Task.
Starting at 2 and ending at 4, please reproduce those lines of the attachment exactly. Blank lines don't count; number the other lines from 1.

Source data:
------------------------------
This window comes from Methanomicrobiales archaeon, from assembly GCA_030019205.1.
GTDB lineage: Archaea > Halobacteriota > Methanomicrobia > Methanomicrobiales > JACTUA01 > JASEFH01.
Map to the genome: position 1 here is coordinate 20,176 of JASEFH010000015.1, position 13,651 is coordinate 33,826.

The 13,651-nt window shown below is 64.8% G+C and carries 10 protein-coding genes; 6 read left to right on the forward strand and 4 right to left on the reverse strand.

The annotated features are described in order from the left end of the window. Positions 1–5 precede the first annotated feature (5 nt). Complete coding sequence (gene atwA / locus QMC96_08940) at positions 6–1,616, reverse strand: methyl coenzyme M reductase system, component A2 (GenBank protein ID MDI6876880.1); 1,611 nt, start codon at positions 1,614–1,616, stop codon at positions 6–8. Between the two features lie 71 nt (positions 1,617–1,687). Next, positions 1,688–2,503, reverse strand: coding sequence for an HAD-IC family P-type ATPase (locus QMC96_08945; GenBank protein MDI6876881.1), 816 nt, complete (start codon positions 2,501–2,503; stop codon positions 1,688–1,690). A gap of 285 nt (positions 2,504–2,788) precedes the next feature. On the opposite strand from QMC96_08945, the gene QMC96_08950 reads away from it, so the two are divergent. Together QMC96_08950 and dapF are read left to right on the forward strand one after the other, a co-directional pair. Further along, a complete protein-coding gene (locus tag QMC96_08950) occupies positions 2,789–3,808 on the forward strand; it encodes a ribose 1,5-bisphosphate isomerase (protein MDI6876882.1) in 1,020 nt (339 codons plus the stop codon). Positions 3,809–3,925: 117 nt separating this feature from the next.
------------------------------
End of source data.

GTDB lineage: Archaea > Halobacteriota > Methanomicrobia > Methanomicrobiales > JACTUA01 > JASEFH01.
Map to the genome: position 1 here is coordinate 20,176 of JASEFH010000015.1, position 13,651 is coordinate 33,826.

The 13,651-nt window shown below is 64.8% G+C and carries 10 protein-coding genes; 6 read left to right on the forward strand and 4 right to left on the reverse strand.